Facebook’s proposed crypto project, Libra, is being investigated by the bloc’s antitrust regulator amid concerns that it could have negative impacts on competition, reports Reuters. The probe marks the latest pushback for Libra, with central bankers, lawmakers, and regulators across the world having already voiced concerns over the social media giant’s push into financial services.
Margrethe Vestager, the European Competition Commissioner, said that such an investigation is justified despite the fact that Libra has yet to be launched. Vestager’s announcement comes within weeks of Bloomberg first reporting that the watchdog had begun said investigation into the project.
The EU’s made considerable efforts to stimulate financial competition in the bloc — and likely views Libra as an affront to this. The bloc is one of the leading regions in the global open banking movement due to its PSD2 regulation.
The rule is aimed at stimulating competition and innovation in retail banking and payments by democratizing access to financial data. The idea is that, by allowing consumers to have easier access to their financial data and more freedom regarding who they can share this data with, it should enable them to shop around for financial products more easily, thereby increasing competition among providers.
Libra, in theory at least, goes against this effort to increase financial services competition. Facebook, along with its tech giant peers Apple, Amazon, and Google, is already under investigation in the US for antitrust. In the case of Facebook, the company has spent the past few decades buying up smaller competitors to dominate social media and reach unrivaled scale. Its purchase of Instagram and WhatsApp, in 2012 and 2014 respectively, allowed the firm to scoop up these players before they could genuinely pose a threat to its business.
- Its history of acquiring smaller players that posed a threat and mimicking features developed by competitors when they refused to be acquired, like Snapchat, likely concerns the EU’s antitrust watchdog. Given Facebook’s size as well as the number of major players that are members of the Libra project, including Visa and Mastercard, there appears to be a genuine possibility that Libra could be a widely adopted payments method — Facebook itself has over 2.4 billion monthly active users. This would clearly run somewhat counter to the efforts of PSD2.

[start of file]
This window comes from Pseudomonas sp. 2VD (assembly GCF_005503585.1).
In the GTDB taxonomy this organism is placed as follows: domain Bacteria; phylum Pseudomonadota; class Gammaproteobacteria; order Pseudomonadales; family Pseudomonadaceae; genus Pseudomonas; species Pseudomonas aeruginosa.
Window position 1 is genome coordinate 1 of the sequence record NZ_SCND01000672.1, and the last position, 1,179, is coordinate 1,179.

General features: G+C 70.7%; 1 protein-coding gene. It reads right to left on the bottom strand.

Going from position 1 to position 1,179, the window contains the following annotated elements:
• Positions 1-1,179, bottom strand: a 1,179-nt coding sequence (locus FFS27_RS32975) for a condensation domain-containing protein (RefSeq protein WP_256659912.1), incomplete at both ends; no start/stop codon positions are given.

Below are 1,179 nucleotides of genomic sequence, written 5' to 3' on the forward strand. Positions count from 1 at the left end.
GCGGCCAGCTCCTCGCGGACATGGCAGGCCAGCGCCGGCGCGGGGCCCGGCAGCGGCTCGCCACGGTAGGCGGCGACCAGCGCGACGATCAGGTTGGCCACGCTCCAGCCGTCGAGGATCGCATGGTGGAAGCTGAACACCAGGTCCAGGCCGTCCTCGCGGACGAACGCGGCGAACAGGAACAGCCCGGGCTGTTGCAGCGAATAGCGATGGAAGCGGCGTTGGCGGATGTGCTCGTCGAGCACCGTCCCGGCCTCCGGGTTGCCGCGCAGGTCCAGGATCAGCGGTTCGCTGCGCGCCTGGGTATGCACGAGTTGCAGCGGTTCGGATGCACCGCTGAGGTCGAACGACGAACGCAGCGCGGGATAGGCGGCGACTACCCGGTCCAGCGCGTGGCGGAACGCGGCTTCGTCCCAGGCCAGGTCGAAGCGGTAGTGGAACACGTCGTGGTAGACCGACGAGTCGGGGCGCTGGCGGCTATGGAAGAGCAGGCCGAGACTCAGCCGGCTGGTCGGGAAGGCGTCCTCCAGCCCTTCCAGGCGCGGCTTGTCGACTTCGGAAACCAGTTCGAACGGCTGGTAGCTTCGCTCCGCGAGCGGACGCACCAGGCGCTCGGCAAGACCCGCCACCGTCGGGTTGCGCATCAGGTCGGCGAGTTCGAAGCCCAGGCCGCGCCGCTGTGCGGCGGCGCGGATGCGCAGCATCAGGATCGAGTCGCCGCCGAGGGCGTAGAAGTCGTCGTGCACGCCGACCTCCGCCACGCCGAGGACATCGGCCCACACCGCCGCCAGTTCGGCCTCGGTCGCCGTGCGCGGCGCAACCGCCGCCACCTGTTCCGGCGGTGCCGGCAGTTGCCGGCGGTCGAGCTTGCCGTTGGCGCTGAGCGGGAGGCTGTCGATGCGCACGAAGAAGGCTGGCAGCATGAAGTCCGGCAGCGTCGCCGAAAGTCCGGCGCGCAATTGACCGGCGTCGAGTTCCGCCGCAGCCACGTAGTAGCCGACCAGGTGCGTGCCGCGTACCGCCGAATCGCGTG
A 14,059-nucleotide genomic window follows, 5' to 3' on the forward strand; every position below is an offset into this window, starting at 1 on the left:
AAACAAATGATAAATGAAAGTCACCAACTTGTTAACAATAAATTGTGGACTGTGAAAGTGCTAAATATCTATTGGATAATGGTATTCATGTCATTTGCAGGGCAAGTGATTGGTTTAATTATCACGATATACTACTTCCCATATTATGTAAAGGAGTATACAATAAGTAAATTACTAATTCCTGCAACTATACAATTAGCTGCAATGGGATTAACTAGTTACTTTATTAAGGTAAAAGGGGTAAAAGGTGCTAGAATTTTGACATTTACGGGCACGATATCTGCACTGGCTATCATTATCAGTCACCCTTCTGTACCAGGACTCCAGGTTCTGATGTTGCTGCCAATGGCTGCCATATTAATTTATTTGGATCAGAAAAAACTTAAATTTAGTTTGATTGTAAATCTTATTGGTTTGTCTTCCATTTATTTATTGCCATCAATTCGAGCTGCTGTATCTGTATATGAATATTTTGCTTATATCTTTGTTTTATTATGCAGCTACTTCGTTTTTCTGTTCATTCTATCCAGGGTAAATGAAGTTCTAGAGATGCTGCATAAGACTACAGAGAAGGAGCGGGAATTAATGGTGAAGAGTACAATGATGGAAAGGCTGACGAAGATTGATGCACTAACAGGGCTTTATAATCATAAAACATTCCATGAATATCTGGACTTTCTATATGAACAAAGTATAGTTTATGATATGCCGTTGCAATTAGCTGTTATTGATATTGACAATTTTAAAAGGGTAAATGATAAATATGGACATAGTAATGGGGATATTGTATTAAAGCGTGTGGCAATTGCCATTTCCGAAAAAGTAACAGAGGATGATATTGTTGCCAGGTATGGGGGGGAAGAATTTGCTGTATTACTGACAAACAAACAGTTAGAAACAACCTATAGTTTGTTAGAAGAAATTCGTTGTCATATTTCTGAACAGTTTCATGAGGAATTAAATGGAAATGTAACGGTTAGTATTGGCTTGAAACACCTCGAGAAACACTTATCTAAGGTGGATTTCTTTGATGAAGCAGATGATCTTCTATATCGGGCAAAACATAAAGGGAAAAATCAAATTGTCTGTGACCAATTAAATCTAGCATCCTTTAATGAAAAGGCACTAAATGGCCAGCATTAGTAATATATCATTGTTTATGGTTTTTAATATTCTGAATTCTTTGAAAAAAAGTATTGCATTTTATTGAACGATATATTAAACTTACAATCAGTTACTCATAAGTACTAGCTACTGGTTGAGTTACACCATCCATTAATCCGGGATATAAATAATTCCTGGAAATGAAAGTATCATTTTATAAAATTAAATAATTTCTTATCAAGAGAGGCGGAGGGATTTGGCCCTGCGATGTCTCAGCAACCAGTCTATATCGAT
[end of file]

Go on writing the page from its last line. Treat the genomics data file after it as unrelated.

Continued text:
- And Facebook’s already vast swath of data on its users makes Libra’s threat to competition even more pronounced. Libra opens the potential for Facebook to enter into financial services beyond transactional services: For instance, it’s already talked about the potential of launching products such as consumer loans. Its existing troves of customer data, coupled with newly acquired financial transaction data as a result of Libra, would clearly give the firm a competitive advantage over financial service providers. For instance, this holistic view of consumers’ lives could enable the firm to assess credit risk much better than financial service firms, allowing it to undercut them.
Here’s an industry opinion, as told to Business Insider Intelligence:
“We are big believers that technology creates opportunity for people and businesses globally to achieve their massive potential in our interconnected digital world. We also very much believe that regulation and compliance are the foundation of a responsible global financial system that we all must support and are the bedrock of our business. We welcome the innovation, speed, and connectivity that a leading technology company like Facebook can bring to people all over the world, and are hopeful that regulators will continue to create clear guidelines so new technology can go to market in a responsible way, and support the democratization of opportunity and access that Fintech has the potential to deliver globally.”— Scott Galit, CEO, Payoneer
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